|Genealogy Tip of the Day|
Have you ever wondered how many ancestors you have? Many new genealogists learn quickly that you start with yourself and that you have two parents, four grandparents, eight great-grandparents, and so on - the number doubling with each generation. The problem with this theory, however, is that by the time you take your family tree back 32 generations you have 8,589,934,592 ancestors - greater than the population of the world today or at any other point in history.
Is it possible that we could have more ancestors than there are people? Of course not! The error in this calculation is that it assumes that all of the ancestors in your family tree are distinct individuals, with no duplication. Yet some names appear on your pedigree more than once. Cousins have married and, if they were first cousins, their children only have six great-grandparents instead of the usual eight since their parents have two grandparents in common. This means they have a 25% decrease in the number of ancestors in the fourth generation back, and this decreased percentage will have an impact on each successive generation going back in time. Multiply that effect by the many marriages between relatives, close or distant, which likely exist in your family tree, and you can begin to see why our ancestors do not multiply to infinity.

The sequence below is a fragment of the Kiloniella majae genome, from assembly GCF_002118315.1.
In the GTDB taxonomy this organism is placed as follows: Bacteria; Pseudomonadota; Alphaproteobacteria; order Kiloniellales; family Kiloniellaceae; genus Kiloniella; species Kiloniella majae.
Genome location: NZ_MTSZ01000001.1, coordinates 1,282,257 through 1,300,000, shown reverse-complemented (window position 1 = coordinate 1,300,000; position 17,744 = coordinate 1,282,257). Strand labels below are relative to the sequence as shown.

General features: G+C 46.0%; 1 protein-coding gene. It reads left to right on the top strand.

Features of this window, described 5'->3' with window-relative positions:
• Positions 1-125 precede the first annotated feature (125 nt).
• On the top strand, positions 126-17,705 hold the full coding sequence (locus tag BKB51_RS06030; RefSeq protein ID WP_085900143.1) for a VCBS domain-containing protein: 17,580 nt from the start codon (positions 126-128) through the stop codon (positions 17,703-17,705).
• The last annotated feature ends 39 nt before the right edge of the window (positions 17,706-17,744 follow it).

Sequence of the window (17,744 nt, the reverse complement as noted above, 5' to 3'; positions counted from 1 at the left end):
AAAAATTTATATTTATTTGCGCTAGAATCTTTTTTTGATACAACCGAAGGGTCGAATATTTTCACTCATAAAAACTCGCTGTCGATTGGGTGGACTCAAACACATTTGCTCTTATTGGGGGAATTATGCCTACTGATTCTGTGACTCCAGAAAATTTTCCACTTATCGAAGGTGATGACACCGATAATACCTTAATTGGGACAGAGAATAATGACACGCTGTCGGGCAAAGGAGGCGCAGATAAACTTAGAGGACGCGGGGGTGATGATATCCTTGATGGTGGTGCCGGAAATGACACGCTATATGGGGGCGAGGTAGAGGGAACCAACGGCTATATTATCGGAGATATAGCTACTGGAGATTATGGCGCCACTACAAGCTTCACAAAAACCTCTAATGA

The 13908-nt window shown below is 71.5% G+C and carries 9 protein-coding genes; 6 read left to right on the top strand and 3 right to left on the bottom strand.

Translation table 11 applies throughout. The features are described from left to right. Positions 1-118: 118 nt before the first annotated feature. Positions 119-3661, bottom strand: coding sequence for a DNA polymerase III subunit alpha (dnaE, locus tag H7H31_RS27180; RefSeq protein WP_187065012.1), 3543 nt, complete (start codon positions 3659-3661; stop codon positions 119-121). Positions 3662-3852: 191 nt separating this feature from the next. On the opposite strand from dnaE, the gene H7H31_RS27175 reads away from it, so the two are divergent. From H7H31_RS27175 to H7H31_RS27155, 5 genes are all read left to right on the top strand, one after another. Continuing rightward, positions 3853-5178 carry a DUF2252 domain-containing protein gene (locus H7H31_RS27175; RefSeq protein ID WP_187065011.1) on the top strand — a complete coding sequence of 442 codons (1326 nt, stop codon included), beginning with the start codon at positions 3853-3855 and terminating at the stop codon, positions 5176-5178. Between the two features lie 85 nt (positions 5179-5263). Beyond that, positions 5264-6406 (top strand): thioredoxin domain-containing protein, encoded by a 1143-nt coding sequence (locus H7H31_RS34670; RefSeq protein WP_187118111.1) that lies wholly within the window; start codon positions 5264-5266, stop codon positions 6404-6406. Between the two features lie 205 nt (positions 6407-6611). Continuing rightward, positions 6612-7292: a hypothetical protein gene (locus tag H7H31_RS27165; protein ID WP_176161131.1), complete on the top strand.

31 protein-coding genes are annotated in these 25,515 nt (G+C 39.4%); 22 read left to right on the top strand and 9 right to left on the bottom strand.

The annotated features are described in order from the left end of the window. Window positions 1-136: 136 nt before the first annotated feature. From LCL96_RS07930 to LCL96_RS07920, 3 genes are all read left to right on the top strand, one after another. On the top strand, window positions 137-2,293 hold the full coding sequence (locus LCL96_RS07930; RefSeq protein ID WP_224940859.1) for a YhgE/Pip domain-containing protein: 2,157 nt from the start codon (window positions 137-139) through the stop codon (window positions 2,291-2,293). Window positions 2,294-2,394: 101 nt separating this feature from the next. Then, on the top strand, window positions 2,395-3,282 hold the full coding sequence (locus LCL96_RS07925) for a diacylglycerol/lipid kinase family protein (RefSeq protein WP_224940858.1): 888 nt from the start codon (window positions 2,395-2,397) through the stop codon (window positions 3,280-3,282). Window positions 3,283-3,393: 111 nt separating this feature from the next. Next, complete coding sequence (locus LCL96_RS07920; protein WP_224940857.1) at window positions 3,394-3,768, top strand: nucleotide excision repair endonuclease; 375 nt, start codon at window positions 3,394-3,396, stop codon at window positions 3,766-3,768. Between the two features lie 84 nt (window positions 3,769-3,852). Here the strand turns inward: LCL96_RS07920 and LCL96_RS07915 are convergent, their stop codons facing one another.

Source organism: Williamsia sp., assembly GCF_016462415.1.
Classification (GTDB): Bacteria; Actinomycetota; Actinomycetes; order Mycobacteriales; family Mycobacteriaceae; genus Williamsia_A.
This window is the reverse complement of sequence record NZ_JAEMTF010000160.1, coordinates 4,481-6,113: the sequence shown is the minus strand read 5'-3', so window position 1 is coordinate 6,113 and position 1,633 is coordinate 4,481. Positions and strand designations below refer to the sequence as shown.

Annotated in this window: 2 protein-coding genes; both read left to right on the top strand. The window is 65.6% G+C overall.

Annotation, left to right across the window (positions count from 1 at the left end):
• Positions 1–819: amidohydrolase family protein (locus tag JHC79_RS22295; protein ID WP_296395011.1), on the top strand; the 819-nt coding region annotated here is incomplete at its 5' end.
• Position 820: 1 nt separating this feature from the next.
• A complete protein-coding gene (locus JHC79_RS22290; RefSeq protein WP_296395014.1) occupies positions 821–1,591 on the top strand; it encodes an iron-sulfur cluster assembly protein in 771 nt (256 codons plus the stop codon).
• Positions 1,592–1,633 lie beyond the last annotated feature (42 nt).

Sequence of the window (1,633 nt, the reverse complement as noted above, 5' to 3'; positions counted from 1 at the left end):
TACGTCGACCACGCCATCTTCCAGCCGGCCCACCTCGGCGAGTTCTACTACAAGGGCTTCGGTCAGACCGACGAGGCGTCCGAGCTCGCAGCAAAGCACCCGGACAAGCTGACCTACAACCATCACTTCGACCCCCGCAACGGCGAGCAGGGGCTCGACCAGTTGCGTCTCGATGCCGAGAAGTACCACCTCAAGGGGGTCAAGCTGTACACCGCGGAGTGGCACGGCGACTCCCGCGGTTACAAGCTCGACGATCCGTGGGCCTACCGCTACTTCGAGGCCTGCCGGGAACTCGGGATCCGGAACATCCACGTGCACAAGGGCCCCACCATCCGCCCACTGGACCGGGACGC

It is estimated that as many as 80% of the marriages in history were between cousins (first, second, third, etc.). Until recent times, most of our ancestors lived in small towns and sparsely populated communities where the opportunities for marriage were somewhat limited. Consequently, consanguineous marriages were inevitable. In marriages between distant relatives, they may have even had common ancestors from different generations and not even known they were related.
The consequence of all of this math is that your pedigree, instead of getting wider as you go back (like a triangle) actually widens to a point and then begins to narrow (like a diamond) as the number of distinct ancestors decreases. This important point emphasizes the fact that we are all considerably more inter-related than we might think. You share many of your ancestors with millions of people around the world today - ancestors who were members of nationalities, cultures, ethnic groups, and religions that might surprise you.
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